Early life history traits of yellowtail flounder, Pleuronectes ferrugineus (Storer), in relation to maternal and paternal effects with emphasis on scale

Avery, Trevor (2000) Early life history traits of yellowtail flounder, Pleuronectes ferrugineus (Storer), in relation to maternal and paternal effects with emphasis on scale. Doctoral (PhD) thesis, Memorial University of Newfoundland.

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Abstract

The early life history (ELH) traits of fish relate directly to critical aspects of survival, development and growth that are reflected in aquaculture recruitment and the quality of progeny. The ELH traits of the eggs and larvae of yellowtail flounder, Pleuronectes ferrugineus (Storer), were investigated to determine which ELH traits relate to commonly used egg and larval quality criteria and how these traits could be used to predict recruitment in mass rearing aquaculture. -- Chapter 1 shows that inducing females to spawn with GnRHa produces higher mortality during embryogenesis compared with spontaneously ovulating females. However, the variability in mortality remains relatively constant. In addition, temperature affects time to hatch, but not egg mortality, which was determined through comparing the dry mass of filtrate to the dry mass of known volumes of eggs. -- Chapter 2 shows that egg size was more variable than carbon and nitrogen content and therefore, less effective as an egg quality criterion. It is hypothesised that variation in egg size is greatly affected by hydration processes that are under environmental influence. -- Chapter 3 shows that abnormal cleavage patterns during the 4-8 cell stage of embryogenesis significantly decreased hatching success, but did not produce any curved larvae. This suggests that hatching success may be underestimated and that visual egg quality determinations based on viability criteria may be less effective than previously thought. -- Chapter 4 shows that multivariate analyses of five larval and three egg ELH traits had significantly higher predictive capabilities than any single trait. However, because of its relationship to other ELH traits, larval standard length was found to be the best single, quantitative metric of egg batch quality. Nonetheless, a trained assessment of larval quality, based on visual observations, is nearly as effective. Males were typically found to contribute less than 5% to the variability in ELH traits (range 0 - 15%) while females generally contributed over 30% (range 6% - 83%). However, relative contributions varied according to whether the analysis was performed on individual or mean levels of data and (or) at what time larval measurements were made. This result suggests that, with regard to ultimate larval success, the maternal contribution decreases and the paternal contribution may increase through ontogeny. -- Comparative statistical analyses shows that multivariate treatment is superior to univariate treatment of data at the same level. Furthermore, the method of aggregating data. e.g. mean-level or population-level groupings, may significantly change results. This scale result is due in part to significant changes in sample sizes as data are aggregated. Model I and Model II (reduced major axis) regressions are compared and were found to be different when ordinate data are highly variable at a given abscissa value. -- Keywords: egg quality; larval quality; scale; early life history; Pleuronectes ferrugineus; yellowtail flounder; flatfish; Pleuronectidae; maternal effects; paternal effects; ontogeny; abnormal cleavage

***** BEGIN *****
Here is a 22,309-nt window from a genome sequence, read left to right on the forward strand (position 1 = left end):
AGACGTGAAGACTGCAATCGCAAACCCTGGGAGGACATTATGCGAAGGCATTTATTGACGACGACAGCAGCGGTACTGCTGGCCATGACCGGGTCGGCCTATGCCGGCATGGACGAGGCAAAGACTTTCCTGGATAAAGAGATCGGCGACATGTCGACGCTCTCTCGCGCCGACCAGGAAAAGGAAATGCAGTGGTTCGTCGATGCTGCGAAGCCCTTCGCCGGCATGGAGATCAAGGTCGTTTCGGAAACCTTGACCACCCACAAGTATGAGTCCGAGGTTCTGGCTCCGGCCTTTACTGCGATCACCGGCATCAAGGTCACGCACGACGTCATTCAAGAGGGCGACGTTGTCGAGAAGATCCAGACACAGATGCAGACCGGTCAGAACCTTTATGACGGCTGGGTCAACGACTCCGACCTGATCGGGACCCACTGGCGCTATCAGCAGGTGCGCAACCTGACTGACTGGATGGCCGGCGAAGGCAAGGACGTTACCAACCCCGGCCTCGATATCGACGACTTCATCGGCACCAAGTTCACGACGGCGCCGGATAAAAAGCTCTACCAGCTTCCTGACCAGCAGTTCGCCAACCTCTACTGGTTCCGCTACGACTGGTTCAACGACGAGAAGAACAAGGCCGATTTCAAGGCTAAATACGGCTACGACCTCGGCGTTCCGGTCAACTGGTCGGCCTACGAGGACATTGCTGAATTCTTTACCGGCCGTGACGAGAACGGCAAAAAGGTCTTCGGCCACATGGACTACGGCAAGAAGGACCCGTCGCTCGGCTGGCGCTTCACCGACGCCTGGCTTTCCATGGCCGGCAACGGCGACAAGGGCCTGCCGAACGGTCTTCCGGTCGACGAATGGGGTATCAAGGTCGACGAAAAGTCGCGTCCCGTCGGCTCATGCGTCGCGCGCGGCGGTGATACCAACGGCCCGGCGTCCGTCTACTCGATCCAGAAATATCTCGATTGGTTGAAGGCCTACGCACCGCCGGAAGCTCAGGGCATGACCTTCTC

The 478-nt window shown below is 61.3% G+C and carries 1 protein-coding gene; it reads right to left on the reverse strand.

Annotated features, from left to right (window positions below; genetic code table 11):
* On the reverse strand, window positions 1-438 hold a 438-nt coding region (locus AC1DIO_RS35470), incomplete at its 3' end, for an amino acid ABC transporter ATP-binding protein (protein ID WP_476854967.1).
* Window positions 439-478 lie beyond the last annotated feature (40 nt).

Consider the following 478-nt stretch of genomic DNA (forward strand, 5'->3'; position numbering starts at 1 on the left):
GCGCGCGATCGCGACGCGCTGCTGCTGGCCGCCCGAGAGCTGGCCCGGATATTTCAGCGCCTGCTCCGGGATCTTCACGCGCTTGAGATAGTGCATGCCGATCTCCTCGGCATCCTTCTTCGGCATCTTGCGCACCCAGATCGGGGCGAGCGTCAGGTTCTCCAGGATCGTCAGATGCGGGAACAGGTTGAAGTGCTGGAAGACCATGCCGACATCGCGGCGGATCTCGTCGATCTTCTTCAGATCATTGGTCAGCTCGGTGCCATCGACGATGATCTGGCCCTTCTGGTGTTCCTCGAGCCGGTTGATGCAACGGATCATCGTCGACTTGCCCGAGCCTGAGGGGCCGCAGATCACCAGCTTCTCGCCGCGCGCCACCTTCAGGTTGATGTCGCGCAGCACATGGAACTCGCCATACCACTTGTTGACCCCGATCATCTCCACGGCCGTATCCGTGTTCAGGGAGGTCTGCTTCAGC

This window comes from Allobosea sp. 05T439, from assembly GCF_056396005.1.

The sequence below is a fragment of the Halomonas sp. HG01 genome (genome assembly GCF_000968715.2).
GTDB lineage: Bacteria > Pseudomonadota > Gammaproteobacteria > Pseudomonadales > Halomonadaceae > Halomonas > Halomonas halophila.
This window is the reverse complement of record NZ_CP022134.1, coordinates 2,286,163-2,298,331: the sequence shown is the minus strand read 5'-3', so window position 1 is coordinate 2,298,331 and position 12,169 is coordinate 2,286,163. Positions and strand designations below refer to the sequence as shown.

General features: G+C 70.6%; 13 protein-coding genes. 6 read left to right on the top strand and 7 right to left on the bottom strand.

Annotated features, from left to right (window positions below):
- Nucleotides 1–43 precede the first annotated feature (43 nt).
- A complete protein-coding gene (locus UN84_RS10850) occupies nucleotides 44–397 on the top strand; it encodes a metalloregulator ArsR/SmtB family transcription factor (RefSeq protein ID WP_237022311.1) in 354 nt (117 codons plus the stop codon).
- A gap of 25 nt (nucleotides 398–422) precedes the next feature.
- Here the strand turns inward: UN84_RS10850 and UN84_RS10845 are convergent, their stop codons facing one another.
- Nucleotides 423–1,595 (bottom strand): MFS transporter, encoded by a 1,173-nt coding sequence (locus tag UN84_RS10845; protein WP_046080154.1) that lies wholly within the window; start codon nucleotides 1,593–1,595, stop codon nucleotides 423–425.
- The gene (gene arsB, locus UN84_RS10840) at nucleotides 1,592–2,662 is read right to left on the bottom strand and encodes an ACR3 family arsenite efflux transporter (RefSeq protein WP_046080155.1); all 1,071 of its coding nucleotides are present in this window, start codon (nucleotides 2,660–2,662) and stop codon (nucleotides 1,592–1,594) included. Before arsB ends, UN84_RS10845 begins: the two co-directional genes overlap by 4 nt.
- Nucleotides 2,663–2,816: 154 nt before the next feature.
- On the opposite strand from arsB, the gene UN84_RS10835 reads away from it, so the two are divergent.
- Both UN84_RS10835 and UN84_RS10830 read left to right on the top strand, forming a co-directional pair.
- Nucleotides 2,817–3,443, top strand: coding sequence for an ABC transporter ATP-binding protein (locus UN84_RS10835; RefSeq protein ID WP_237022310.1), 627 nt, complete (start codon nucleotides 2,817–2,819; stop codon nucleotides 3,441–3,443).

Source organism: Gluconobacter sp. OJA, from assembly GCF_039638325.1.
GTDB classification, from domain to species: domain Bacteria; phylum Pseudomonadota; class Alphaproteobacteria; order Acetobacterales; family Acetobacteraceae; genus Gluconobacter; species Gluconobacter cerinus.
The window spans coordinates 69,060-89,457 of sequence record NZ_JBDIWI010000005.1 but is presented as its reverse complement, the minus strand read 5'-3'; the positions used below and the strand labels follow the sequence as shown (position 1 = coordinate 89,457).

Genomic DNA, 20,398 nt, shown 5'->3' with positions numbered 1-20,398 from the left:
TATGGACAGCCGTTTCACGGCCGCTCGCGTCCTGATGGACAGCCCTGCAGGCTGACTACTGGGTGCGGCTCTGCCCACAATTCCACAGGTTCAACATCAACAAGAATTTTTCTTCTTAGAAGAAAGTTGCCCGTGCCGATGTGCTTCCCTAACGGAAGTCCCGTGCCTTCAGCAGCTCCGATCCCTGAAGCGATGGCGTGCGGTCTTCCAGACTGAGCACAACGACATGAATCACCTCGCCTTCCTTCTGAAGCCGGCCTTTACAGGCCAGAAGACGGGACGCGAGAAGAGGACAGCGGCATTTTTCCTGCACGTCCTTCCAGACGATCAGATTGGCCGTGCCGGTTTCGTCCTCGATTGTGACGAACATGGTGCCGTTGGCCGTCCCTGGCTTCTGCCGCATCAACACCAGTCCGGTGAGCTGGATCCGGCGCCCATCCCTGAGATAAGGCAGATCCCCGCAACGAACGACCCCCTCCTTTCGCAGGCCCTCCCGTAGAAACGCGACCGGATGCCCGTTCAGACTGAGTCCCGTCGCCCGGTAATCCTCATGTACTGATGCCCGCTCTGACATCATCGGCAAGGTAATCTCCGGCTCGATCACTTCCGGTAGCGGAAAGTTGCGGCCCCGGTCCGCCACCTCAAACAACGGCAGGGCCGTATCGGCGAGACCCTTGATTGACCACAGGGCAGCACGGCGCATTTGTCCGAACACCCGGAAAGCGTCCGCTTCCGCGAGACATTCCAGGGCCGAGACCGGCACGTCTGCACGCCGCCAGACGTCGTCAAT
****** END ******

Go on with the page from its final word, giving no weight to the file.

Item Type: Thesis (Doctoral (PhD))
URI: http://research.library.mun.ca/id/eprint/9143
Item ID: 9143
Additional Information: Includes bibliographical references.
Department(s): Science, Faculty of > Biology
Date: 2000
Date Type: Submission
Library of Congress Subject Heading: Limanda ferruginea--Development; Limanda ferruginea--Growth

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